3 ways to beat public speaking or presentation panic


By Cate Schreck - Service Excellence Coach

For those of you that have joined the Geelong - Give Where You Live Foundation's Loaned Executive program for 2016, I'm delighted to announce that I will be there to help you become calm and confident presenters. Since 1966, the Loaned Executives team have played a pivotal role in the success of the Give Where You Live Foundation’s fundraising program. Volunteering their time over an 8 week period, the Loaned Executives visit workplaces and discuss with staff the Foundation’s Workplace Giving Program. That's where I come in - helping the volunteers to design and deliver confident and inspirational presentations.

I remember the first time in my career that I had to give a presentation to strangers. I was working for one of the big four banks and I was asked to speak to 85 Senior Citizens about the new and exciting telephone banking service. The talk was to go for 20 minutes. I had to stand on a stage, at a lectern and speak into a fixed microphone. No Power Point. Just me and my words. My shaky shaky words and my shaky shaky hands. That 20 minutes felt like 20 hours.

If it sit quietly long enough, I can conjure up the exact same physical feeling from that day. It starts in my stomach like a small tightly clenched pulsating fist and it spreads then to my chest so I start shallow breathing and ends with a nice little burst of nausea. That's not very nice is it? But, I can also conjure up the feeling when the presentation was over and it was good. Really good. I was pumped.

Today, I present information to strangers for a living. I am the Director and Founder of Lightbulb Training Solutions and I regularly present to groups of all sizes. So, how did I go from being a paranoid and shaky presenter to now actively seeking to speak to audiences of up to 300 people?

  1. Plan. Every presentation I give and every training program I deliver, starts with me sitting down and getting clear on what the audience needs to know. I create a list of the key points I want to cover and then fill it out with meaningful content. This is the time when you may need to seek input from others who can confirm if the content matches the audience. Workplace presentations are rarely about you personally, you are the vessel that is conveying information - make the content relevant and easy to understand and the audience will thank you.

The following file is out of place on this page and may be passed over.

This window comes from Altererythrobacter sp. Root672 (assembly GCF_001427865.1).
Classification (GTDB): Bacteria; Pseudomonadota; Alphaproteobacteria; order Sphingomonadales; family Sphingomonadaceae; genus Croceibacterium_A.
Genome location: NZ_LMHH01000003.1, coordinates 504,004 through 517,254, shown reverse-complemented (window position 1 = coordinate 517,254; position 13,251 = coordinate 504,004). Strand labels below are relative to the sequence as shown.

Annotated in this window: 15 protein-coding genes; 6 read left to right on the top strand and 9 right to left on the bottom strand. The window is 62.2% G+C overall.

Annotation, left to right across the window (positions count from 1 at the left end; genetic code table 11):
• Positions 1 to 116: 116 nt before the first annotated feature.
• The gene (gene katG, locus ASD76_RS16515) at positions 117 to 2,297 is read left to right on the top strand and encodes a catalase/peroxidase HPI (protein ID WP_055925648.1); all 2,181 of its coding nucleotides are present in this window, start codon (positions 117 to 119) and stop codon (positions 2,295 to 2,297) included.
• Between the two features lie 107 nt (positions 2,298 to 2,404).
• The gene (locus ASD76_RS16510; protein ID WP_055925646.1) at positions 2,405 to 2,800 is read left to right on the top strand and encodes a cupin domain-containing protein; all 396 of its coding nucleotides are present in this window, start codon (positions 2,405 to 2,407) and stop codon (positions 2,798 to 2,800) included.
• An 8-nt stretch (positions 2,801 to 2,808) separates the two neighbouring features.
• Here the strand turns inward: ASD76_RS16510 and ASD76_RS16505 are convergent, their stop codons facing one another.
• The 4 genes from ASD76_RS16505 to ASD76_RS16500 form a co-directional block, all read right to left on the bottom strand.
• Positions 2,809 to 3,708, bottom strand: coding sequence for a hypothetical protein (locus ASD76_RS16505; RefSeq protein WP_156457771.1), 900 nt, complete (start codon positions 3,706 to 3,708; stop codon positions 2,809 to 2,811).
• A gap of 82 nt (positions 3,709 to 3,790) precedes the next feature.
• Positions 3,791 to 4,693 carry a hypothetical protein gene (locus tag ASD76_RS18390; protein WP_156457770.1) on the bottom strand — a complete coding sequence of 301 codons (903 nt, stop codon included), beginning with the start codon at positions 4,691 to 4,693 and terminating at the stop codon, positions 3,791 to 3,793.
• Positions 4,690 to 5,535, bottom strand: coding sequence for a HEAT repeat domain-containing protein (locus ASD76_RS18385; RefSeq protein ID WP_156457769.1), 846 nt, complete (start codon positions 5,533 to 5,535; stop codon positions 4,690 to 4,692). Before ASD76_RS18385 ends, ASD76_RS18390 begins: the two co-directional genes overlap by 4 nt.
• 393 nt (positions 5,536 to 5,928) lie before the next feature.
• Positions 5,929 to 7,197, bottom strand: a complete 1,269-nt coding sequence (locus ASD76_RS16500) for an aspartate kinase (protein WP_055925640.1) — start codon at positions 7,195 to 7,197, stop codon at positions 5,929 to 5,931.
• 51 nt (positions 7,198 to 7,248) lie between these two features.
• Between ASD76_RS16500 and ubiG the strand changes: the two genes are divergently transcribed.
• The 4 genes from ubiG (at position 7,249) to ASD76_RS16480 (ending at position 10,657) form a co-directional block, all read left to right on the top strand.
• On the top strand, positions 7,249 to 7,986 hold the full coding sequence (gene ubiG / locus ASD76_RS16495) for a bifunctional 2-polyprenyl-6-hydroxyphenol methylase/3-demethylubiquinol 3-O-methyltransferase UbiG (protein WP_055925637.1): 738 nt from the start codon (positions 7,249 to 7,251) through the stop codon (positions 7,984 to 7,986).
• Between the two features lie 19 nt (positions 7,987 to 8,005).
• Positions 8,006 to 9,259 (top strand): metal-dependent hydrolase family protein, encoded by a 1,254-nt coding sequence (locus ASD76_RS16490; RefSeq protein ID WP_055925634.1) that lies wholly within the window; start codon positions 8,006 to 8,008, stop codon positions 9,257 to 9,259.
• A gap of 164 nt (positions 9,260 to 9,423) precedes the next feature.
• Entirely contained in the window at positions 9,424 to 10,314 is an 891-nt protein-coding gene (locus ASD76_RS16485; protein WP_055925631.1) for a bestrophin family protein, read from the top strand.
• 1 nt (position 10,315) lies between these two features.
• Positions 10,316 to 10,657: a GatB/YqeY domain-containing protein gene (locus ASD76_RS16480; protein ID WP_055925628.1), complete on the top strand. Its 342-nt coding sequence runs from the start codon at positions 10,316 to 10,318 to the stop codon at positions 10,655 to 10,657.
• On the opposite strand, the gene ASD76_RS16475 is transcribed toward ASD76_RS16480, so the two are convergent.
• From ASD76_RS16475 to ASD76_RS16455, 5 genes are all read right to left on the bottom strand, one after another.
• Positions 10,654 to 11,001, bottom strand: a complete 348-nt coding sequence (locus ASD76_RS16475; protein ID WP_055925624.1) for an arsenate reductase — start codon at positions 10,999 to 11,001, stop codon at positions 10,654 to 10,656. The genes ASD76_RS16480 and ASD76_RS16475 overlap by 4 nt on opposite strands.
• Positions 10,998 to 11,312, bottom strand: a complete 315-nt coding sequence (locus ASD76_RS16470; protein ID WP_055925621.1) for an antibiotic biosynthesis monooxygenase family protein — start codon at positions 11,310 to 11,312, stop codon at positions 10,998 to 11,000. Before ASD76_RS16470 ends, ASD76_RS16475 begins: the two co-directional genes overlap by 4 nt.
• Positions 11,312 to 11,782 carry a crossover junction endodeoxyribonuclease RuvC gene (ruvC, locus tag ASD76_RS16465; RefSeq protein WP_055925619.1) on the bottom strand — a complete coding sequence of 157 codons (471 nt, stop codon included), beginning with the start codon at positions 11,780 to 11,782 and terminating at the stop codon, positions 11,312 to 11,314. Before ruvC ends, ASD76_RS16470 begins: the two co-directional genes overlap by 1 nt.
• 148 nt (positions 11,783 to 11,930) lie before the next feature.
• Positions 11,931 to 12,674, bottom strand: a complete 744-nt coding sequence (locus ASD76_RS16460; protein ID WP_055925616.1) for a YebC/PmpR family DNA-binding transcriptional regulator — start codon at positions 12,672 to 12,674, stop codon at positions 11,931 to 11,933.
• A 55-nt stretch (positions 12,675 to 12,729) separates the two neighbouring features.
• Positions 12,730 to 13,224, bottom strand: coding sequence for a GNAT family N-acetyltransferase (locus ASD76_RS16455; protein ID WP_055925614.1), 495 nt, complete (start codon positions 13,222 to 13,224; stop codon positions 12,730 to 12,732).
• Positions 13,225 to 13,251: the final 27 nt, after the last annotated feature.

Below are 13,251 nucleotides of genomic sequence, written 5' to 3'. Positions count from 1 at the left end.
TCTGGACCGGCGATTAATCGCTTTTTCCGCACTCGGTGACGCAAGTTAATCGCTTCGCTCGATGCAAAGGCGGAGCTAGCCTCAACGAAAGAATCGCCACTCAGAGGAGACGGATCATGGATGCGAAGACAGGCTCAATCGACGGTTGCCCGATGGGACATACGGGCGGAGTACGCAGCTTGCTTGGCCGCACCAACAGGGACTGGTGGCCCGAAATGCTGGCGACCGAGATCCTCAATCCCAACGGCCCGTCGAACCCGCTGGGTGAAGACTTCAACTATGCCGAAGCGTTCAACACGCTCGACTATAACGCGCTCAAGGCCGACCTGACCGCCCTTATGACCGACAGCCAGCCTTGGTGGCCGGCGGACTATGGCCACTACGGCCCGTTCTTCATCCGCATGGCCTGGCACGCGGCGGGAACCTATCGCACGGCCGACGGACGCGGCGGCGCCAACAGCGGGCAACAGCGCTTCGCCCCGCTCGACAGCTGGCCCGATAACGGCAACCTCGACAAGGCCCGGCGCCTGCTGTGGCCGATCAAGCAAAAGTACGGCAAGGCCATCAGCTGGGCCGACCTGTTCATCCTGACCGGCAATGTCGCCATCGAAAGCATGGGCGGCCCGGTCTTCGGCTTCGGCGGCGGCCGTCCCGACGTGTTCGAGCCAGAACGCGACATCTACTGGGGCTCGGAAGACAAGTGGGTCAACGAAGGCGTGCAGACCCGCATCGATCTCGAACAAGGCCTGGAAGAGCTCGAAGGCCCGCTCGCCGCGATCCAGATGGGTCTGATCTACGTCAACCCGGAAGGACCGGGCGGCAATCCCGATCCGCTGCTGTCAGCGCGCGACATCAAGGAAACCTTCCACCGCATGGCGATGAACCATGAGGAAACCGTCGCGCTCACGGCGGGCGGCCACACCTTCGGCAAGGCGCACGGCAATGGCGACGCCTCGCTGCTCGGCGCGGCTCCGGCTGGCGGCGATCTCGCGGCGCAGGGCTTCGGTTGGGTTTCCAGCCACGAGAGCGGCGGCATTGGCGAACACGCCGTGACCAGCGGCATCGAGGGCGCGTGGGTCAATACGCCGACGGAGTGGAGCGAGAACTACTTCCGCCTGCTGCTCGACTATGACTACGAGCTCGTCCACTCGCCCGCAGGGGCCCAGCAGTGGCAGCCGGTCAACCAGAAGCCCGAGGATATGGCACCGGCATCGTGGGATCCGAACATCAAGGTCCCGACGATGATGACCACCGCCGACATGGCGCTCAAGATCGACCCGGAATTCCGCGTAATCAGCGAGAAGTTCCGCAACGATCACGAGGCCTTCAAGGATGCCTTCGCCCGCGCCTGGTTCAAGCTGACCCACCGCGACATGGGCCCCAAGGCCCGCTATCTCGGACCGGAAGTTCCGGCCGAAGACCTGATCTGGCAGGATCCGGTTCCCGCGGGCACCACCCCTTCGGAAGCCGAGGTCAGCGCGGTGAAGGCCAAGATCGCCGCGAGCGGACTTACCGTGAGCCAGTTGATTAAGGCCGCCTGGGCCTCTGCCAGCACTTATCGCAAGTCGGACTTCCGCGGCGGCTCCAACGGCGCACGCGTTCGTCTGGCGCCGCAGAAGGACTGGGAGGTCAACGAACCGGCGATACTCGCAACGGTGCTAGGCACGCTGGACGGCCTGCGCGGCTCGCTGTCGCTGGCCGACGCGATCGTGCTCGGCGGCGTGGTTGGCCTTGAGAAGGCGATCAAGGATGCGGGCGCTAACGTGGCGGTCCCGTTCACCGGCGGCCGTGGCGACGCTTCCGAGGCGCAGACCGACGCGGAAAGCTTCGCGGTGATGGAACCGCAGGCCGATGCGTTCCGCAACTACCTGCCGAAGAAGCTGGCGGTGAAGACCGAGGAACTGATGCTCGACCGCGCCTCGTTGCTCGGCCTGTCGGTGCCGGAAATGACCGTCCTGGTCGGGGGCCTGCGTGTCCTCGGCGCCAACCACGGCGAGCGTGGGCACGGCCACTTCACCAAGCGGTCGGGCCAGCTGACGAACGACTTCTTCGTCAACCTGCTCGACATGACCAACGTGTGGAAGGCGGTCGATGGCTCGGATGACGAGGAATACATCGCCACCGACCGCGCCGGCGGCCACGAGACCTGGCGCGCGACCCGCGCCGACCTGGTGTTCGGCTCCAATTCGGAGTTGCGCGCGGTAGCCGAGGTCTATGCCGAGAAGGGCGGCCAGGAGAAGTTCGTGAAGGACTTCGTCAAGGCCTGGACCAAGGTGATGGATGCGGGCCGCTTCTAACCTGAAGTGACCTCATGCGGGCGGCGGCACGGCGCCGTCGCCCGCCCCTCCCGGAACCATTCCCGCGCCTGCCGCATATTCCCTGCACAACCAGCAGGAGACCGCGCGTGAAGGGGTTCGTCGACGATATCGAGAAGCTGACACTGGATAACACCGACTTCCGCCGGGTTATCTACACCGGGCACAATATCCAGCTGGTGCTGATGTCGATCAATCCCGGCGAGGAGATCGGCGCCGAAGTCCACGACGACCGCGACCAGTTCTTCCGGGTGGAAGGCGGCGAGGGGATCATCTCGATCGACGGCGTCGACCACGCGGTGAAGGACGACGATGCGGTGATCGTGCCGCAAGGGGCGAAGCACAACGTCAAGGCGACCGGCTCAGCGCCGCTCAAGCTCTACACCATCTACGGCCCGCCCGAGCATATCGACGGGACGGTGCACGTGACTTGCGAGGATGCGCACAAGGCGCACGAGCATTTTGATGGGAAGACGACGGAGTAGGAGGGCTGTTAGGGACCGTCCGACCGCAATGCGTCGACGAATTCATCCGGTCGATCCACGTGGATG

2. Practise. Stand in front of the mirror and deliver your presentation at least 3 times. Record it on your phone and listen to how you sound. Then try it out on the dog, the cat and all of your family or friends but trust me when I say, if you skip this step because you worry about looking or sounding silly, you are also skipping the opportunity to get better and better. The more you practice the more relaxed you will appear on the day.
  3. Do It and Do It Again. If you've never presented before then everything you think will or won't happen is just that - only a thought. Give yourself a break and just do it so you can stop imagining every possible worst case scenario. If you have presented before and want to improve, then keep presenting and you will improve. Henry Ford's quote comes to mind "Whether you think you can, or think you can't - you're right".

I still take 3 very deep tummy expanding breaths before presenting and I still have some sleepless nights, but that's more about excitement than nerves. I have also had some really funny, awkward and totally surprising things happen during my presentations but I'm saving those stories for this years Loaned Executives.

If you want to conquer your fear of presenting, give back to your community and learn more about the Give Where You Live Foundation then consider becoming a Loaned Executive. Click here for more details.

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